Not even Sir Ian McKellen can revive the corpse of BBC radio drama
The Week in Radio
For the sake of my sanity, I find Radio 4 dramas are best given the swerve. Many is the morning when, 45 minutes into Woman's Hour, I can be found lunging at the radio, sending cats and children flying in my wake, in order to avoid the excruciating artifice and exposition of the 15 Minute Drama.
This decidedly un-balletic leaping ritual is repeated at approximately 2.14pm just before the Afternoon Drama, which is invariably set in a zoo, or a doctor's waiting room, or an allotment, and contains a surfeit of daft accents and ostentatiously creaking doors.
No, I have neither the patience nor the suspension of disbelief – at least not when faced with the BBC sound-effects department – to put up with the majority of BBC radio drama.
But then, roughly once a year, some showboating commissioning editor has to go and spoil my boycott by blowing the budget on some serious talent. On such occasions, with a heavy sigh, I must do my duty and listen. This job is tough, I can tell you.
And so it was this week that I was reeled in by the promise of Rose Tremain and Ian McKellen, both heavyweights in their respective fields. The drama in question, a two-parter adapted by Tremain, was Eugénie Grandet, based on the 1833 novel by Balzac, who was also pretty heavy duty himself. If anyone could sprinkle some magic dust on the corpse of radio drama, surely these three could.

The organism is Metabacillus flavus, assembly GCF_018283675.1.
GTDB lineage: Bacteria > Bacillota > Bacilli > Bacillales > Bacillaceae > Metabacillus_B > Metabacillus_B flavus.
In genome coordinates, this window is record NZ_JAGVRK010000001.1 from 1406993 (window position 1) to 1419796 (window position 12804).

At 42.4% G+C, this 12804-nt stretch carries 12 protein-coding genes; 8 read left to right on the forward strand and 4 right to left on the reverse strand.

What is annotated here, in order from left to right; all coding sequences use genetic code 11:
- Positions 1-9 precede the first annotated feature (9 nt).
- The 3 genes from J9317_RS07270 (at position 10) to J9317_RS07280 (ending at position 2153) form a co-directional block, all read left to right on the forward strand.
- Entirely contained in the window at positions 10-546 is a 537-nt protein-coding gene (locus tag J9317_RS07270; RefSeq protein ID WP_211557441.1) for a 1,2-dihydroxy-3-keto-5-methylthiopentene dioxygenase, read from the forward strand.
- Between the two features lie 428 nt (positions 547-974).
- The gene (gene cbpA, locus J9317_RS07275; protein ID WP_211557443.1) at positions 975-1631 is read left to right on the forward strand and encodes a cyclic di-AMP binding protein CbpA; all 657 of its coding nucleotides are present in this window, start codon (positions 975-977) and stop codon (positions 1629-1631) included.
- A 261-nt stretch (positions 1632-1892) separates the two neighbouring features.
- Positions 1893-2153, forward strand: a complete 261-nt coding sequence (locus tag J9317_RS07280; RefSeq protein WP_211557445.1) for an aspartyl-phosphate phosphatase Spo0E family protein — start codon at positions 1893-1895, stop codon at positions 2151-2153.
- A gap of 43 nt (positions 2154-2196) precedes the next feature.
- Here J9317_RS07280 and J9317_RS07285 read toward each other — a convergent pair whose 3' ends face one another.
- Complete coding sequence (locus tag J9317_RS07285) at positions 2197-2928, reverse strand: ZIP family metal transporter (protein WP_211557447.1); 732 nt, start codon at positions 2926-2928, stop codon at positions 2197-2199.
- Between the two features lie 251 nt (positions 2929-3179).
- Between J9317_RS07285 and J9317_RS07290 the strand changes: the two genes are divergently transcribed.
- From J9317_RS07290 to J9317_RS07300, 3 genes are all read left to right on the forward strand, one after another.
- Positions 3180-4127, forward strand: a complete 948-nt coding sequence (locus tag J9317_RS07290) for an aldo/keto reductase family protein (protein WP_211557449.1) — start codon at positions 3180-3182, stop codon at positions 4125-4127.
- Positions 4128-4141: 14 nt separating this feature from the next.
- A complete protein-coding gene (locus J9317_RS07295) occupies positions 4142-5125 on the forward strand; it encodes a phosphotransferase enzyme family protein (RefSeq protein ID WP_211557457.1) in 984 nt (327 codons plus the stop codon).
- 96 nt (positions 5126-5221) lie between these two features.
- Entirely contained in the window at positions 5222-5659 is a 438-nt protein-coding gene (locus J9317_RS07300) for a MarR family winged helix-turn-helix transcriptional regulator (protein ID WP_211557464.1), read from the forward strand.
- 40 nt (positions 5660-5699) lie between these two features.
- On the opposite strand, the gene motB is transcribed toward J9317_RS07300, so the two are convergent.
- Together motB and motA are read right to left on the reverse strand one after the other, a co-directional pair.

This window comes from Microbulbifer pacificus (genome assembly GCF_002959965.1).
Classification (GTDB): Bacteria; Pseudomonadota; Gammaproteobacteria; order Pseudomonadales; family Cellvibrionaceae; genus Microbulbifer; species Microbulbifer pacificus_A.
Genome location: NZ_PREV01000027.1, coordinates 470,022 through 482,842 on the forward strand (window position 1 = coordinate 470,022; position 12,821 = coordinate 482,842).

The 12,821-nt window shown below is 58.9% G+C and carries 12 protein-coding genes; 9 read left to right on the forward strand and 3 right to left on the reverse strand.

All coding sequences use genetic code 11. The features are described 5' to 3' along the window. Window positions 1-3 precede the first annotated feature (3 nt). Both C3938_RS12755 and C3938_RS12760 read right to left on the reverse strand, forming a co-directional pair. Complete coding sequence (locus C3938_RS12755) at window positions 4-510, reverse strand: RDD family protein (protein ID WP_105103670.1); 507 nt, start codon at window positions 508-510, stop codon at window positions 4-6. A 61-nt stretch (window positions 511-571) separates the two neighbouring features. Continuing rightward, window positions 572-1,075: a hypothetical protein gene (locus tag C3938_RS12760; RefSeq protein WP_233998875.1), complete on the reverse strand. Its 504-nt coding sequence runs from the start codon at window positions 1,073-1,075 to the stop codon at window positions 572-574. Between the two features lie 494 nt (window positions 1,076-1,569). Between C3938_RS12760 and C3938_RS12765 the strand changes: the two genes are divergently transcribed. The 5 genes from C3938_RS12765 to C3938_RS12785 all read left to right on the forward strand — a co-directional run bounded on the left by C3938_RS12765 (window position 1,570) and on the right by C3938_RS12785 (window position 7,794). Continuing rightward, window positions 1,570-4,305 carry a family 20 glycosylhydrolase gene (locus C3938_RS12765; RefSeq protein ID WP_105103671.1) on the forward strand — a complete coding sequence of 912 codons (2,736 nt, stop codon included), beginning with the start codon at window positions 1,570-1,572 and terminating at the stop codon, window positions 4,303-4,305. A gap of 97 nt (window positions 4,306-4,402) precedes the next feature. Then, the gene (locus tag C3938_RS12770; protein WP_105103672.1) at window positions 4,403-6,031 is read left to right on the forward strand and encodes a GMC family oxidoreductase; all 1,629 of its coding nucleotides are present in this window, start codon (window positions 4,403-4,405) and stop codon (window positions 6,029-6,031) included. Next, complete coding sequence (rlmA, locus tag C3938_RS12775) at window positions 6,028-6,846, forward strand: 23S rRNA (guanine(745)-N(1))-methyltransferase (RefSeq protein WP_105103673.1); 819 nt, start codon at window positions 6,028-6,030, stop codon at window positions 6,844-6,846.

Eugénie Grandet, set in a small agricultural town in France, tells of the wealthy but miserly Monsieur Grandet. Played by McKellen, Grandet was a provincial Midas who hadn't let on to his wife and daughter about the mountain of gold stashed in his needlessly run-down house. In between counting his hidden mountain of money, he was given to counting the family's store of candles, and berating the servant, Nanon, for using too many.
When Grandet's dapper but useless nephew, Charles, turns up from Paris, his daughter Eugénie is hopelessly smitten. But Charles, whose father has committed suicide, is bankrupt so Grandet won't hear of the pair marrying and instead packs him off to the West Indies (but only pays his fare as far as Nantes) where he must sink or swim.
There was more than a hint of Lear in McKellen's Grandet, who was, naturally, electrifying, radiating self-righteous rage while at his most devious and cruel. The depth of his folly was clear to all but, such was the power he wielded over his gloomy household, few had the nerve to cross him. If Grandet was Lear, Alison's Pettitt's Eugénie, was an unusually simpering, snivelling Cordelia, played without a hint the backbone that is required to eventually stand up to Papa.
Trickier still was Tremain's adaptation, which was so intent on getting through the plot that it struggled to conjure the bleak, on-the-breadline atmosphere of the Grandet household. Then again such a dense and descriptive novel was always going to suffer by being squeezed into two hours.
Next to Radio 4's The Future of Radio, a meta-comedy about the goings-on at the fictional Institute of Radiophonic Evolution, Tremain's Eugénie Grandet was a masterclass in nuanced storytelling.
Taking its inspiration from a 50-year-old April Fools' gag where TV presenters convinced a handful of numpties that they could smell coffee through their television sets, it focused on the efforts of radio researchers to make radio relevant in the digital age by transmitting smells as well as sounds. Executed by the cast in a state of apparent hysteria, it was exactly as witless as it sounds.
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